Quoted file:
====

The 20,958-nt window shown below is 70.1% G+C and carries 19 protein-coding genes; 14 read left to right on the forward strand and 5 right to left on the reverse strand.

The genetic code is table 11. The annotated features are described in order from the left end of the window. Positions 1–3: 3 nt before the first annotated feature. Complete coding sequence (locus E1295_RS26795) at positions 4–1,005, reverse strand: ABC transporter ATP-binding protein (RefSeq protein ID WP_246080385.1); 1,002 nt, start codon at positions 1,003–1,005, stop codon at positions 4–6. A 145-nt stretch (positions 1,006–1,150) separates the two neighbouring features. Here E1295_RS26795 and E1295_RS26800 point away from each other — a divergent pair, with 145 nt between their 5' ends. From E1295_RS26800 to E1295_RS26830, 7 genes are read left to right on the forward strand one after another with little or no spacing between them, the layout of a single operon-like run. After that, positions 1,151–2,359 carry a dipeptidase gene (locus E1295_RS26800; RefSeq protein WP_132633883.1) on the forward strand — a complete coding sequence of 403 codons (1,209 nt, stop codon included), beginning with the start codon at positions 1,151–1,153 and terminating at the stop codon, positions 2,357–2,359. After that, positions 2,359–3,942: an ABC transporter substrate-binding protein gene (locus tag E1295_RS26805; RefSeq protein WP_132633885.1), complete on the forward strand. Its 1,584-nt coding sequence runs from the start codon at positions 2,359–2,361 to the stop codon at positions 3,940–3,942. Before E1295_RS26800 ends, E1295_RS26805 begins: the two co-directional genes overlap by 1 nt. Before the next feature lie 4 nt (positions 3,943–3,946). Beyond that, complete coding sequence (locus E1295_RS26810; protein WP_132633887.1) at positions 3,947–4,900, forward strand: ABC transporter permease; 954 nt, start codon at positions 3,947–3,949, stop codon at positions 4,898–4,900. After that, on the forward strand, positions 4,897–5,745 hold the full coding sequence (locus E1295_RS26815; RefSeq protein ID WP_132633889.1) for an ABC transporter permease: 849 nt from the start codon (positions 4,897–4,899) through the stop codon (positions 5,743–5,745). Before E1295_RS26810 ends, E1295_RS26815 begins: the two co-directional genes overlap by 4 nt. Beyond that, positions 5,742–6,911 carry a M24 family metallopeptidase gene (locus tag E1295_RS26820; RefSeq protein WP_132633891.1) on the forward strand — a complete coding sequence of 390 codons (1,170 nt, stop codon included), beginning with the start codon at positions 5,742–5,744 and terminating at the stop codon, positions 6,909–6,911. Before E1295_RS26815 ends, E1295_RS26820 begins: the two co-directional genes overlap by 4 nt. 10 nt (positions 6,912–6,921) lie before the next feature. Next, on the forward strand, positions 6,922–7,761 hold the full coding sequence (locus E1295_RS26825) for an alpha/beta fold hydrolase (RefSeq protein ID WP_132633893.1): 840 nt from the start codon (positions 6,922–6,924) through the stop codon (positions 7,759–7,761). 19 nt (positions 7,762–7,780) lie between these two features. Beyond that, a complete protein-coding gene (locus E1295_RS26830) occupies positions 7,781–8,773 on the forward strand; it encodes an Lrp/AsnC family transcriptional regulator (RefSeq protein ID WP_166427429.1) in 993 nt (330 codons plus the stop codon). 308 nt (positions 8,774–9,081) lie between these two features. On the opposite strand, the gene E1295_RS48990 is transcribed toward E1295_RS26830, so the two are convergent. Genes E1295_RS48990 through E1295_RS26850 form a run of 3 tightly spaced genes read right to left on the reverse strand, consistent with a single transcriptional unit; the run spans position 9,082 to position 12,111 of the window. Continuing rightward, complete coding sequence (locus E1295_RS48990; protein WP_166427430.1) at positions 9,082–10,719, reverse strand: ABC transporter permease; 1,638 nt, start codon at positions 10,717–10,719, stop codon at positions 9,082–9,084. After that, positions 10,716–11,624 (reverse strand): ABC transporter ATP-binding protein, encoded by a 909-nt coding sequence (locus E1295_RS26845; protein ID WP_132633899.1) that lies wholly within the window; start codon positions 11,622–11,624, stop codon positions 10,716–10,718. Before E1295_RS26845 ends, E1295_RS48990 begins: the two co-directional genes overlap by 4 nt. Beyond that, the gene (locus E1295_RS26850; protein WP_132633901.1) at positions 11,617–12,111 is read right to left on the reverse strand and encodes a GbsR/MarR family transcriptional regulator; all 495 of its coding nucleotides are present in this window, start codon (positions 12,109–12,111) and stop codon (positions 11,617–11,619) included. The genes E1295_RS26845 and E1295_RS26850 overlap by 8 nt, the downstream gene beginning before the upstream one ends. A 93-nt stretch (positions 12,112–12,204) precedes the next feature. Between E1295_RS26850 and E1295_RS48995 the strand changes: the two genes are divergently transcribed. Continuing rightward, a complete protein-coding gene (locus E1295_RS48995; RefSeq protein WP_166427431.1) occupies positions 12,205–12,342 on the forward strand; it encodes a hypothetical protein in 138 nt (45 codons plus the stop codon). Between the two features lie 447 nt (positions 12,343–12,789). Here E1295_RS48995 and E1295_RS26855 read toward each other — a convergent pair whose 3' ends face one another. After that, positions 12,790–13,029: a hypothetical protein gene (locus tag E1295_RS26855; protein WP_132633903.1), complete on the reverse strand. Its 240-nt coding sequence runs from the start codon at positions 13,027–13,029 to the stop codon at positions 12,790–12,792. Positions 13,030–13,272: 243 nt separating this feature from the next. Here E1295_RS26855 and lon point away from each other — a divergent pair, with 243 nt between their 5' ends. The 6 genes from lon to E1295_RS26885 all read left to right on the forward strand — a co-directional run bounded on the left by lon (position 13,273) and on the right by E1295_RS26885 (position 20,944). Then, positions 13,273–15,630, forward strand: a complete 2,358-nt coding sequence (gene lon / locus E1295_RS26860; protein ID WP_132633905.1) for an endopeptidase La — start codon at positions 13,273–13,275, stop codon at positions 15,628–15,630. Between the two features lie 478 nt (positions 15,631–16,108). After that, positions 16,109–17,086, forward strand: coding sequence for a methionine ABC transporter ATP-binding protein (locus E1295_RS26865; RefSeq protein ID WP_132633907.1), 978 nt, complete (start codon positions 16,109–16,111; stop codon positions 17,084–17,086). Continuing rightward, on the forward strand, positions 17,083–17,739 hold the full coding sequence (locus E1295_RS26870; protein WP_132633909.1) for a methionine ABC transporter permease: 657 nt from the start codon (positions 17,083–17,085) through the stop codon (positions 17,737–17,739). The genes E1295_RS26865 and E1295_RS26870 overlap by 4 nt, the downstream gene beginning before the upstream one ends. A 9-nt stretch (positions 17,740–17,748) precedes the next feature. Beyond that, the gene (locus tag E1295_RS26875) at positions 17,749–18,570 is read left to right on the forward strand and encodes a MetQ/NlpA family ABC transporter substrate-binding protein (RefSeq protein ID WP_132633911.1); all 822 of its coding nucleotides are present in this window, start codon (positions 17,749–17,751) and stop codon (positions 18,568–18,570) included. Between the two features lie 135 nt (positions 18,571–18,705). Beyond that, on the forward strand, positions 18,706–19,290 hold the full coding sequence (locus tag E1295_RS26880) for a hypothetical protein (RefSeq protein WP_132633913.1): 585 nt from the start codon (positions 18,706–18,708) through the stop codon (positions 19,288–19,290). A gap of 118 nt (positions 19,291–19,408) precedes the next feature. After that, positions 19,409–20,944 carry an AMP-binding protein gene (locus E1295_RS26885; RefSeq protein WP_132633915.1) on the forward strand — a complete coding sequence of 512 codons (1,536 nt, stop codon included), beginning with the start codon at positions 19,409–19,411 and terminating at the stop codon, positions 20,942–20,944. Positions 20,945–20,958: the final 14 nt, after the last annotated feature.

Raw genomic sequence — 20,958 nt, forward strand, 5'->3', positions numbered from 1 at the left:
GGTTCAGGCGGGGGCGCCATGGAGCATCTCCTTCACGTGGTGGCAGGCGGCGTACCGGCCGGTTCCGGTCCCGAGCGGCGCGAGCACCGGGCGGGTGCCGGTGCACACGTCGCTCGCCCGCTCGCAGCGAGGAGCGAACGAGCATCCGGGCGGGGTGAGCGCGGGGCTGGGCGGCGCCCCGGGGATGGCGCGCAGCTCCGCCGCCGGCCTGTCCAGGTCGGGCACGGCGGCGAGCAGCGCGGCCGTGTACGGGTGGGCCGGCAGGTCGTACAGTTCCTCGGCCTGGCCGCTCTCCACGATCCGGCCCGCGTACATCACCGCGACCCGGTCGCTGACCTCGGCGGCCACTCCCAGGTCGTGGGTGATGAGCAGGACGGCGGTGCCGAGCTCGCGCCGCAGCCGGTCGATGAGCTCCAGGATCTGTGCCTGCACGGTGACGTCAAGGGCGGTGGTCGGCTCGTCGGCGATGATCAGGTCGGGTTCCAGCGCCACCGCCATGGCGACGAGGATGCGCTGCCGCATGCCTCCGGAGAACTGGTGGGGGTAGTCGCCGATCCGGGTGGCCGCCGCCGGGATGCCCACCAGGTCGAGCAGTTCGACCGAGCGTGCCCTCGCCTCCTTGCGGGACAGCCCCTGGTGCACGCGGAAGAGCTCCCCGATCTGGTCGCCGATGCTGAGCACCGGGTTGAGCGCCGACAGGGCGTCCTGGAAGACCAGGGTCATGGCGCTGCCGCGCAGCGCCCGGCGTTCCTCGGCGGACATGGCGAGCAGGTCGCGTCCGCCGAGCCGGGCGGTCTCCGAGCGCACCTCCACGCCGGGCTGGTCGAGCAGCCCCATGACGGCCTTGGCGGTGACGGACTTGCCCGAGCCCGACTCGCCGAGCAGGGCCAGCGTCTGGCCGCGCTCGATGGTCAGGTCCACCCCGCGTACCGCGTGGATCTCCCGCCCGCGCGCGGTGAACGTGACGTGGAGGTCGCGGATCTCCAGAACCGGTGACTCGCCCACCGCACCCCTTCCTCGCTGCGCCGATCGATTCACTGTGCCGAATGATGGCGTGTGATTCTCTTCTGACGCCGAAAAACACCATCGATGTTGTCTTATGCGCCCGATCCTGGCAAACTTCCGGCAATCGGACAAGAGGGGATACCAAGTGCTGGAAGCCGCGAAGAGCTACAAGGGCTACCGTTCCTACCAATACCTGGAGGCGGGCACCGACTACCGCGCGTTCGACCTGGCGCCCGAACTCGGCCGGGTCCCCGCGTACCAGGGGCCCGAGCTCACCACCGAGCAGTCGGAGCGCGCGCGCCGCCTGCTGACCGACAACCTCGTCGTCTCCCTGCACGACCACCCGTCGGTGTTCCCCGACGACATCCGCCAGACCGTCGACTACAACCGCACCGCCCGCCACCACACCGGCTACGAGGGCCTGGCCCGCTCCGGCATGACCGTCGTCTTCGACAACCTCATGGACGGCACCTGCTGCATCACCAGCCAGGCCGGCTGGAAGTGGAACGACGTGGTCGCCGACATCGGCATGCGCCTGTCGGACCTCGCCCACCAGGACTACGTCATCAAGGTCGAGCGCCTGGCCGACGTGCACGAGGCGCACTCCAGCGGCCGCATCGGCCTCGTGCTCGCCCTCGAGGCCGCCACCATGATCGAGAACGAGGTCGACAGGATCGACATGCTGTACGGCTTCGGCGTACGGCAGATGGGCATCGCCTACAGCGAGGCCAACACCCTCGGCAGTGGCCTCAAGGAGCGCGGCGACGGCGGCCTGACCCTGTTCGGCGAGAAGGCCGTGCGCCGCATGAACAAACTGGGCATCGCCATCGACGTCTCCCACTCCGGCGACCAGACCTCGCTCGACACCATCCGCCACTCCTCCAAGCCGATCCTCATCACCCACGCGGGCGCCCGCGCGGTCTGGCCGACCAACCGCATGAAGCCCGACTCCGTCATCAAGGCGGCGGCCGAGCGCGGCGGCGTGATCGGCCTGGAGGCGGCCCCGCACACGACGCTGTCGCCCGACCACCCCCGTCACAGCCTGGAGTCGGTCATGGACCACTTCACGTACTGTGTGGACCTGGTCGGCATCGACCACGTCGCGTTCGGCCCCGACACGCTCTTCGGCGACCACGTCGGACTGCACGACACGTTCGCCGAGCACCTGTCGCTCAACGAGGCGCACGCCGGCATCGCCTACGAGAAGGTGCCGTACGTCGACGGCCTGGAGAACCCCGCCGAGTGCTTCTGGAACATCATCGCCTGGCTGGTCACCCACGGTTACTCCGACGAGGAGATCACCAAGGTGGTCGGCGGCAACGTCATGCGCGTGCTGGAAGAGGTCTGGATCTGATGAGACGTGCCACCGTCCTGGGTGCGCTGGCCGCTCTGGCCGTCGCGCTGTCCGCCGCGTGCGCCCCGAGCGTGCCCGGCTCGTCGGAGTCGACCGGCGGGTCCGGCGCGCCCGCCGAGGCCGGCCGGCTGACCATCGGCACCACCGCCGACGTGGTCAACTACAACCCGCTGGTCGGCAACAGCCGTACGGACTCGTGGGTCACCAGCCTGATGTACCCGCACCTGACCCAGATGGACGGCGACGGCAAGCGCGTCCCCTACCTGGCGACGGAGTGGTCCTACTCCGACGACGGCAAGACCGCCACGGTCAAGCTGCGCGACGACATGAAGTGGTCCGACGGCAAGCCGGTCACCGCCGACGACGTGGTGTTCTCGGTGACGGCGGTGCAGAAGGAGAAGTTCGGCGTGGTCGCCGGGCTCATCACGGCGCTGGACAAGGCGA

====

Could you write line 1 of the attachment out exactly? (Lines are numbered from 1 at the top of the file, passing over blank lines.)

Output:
The 20,958-nt window shown below is 70.1% G+C and carries 19 protein-coding genes; 14 read left to right on the forward strand and 5 right to left on the reverse strand.